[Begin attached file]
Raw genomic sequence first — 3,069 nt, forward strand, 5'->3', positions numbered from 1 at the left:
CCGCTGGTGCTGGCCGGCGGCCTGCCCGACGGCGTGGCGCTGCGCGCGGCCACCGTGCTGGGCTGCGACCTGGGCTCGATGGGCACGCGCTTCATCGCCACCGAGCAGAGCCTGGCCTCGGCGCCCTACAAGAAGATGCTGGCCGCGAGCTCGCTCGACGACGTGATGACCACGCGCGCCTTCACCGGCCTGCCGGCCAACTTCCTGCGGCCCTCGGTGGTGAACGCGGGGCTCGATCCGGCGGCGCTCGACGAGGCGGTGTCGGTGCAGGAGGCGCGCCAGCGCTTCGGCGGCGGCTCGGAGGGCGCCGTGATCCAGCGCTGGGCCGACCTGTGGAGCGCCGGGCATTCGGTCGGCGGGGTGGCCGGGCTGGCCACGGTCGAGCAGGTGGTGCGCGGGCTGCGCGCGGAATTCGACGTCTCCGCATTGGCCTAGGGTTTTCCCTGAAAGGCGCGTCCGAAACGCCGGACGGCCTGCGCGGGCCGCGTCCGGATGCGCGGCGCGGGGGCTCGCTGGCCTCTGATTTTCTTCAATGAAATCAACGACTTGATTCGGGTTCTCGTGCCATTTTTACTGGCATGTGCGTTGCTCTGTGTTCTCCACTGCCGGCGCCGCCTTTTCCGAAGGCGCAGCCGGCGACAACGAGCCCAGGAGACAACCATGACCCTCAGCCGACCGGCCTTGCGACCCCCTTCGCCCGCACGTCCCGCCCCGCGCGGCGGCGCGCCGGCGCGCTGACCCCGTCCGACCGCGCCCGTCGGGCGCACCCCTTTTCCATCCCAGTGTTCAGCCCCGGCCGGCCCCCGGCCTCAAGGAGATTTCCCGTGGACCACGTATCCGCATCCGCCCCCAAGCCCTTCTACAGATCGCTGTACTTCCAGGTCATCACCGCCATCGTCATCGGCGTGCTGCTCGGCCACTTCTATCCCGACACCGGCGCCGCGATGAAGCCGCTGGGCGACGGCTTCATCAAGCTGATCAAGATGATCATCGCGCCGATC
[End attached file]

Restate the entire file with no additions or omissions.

Raw genomic sequence first — 3,069 nt, forward strand, 5'->3', positions numbered from 1 at the left:
CCGCTGGTGCTGGCCGGCGGCCTGCCCGACGGCGTGGCGCTGCGCGCGGCCACCGTGCTGGGCTGCGACCTGGGCTCGATGGGCACGCGCTTCATCGCCACCGAGCAGAGCCTGGCCTCGGCGCCCTACAAGAAGATGCTGGCCGCGAGCTCGCTCGACGACGTGATGACCACGCGCGCCTTCACCGGCCTGCCGGCCAACTTCCTGCGGCCCTCGGTGGTGAACGCGGGGCTCGATCCGGCGGCGCTCGACGAGGCGGTGTCGGTGCAGGAGGCGCGCCAGCGCTTCGGCGGCGGCTCGGAGGGCGCCGTGATCCAGCGCTGGGCCGACCTGTGGAGCGCCGGGCATTCGGTCGGCGGGGTGGCCGGGCTGGCCACGGTCGAGCAGGTGGTGCGCGGGCTGCGCGCGGAATTCGACGTCTCCGCATTGGCCTAGGGTTTTCCCTGAAAGGCGCGTCCGAAACGCCGGACGGCCTGCGCGGGCCGCGTCCGGATGCGCGGCGCGGGGGCTCGCTGGCCTCTGATTTTCTTCAATGAAATCAACGACTTGATTCGGGTTCTCGTGCCATTTTTACTGGCATGTGCGTTGCTCTGTGTTCTCCACTGCCGGCGCCGCCTTTTCCGAAGGCGCAGCCGGCGACAACGAGCCCAGGAGACAACCATGACCCTCAGCCGACCGGCCTTGCGACCCCCTTCGCCCGCACGTCCCGCCCCGCGCGGCGGCGCGCCGGCGCGCTGACCCCGTCCGACCGCGCCCGTCGGGCGCACCCCTTTTCCATCCCAGTGTTCAGCCCCGGCCGGCCCCCGGCCTCAAGGAGATTTCCCGTGGACCACGTATCCGCATCCGCCCCCAAGCCCTTCTACAGATCGCTGTACTTCCAGGTCATCACCGCCATCGTCATCGGCGTGCTGCTCGGCCACTTCTATCCCGACACCGGCGCCGCGATGAAGCCGCTGGGCGACGGCTTCATCAAGCTGATCAAGATGATCATCGCGCCGATC